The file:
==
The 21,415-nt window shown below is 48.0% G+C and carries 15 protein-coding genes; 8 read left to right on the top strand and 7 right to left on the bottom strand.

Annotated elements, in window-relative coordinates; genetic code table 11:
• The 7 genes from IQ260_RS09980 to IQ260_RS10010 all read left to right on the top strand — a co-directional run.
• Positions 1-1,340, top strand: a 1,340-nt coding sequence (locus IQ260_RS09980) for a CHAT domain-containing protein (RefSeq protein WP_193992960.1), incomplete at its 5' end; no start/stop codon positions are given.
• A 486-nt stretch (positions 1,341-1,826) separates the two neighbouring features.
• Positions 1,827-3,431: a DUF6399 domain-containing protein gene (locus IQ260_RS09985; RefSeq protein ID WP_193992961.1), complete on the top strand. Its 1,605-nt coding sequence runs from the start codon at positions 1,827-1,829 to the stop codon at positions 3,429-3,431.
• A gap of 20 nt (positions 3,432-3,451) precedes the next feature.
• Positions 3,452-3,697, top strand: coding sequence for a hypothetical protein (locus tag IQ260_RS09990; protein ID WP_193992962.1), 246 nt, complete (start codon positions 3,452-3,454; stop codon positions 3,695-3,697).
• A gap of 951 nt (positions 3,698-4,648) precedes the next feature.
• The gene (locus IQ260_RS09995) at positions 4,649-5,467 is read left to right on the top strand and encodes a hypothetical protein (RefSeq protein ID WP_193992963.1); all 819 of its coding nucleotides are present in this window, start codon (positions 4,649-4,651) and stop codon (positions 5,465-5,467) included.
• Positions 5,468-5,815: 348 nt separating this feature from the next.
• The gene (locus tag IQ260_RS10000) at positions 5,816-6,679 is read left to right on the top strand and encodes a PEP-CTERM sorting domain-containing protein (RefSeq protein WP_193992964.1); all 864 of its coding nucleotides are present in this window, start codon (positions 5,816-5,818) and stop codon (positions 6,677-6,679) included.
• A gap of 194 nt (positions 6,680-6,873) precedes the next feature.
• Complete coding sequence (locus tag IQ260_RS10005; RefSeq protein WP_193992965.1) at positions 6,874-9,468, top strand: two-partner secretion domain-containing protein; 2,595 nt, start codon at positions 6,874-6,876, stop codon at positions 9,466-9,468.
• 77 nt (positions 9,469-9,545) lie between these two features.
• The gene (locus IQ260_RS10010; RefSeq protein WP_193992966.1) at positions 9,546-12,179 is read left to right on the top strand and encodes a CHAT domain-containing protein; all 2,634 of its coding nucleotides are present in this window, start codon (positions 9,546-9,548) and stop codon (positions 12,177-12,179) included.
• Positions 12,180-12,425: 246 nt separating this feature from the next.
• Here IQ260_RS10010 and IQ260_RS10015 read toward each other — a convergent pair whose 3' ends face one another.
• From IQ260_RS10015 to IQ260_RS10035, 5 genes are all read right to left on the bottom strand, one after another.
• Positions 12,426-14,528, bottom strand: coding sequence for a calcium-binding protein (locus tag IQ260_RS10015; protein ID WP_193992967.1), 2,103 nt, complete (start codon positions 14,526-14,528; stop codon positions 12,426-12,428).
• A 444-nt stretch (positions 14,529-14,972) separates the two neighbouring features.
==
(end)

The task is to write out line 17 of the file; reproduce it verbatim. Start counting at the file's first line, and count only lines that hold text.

• Positions 12,180-12,425: 246 nt separating this feature from the next.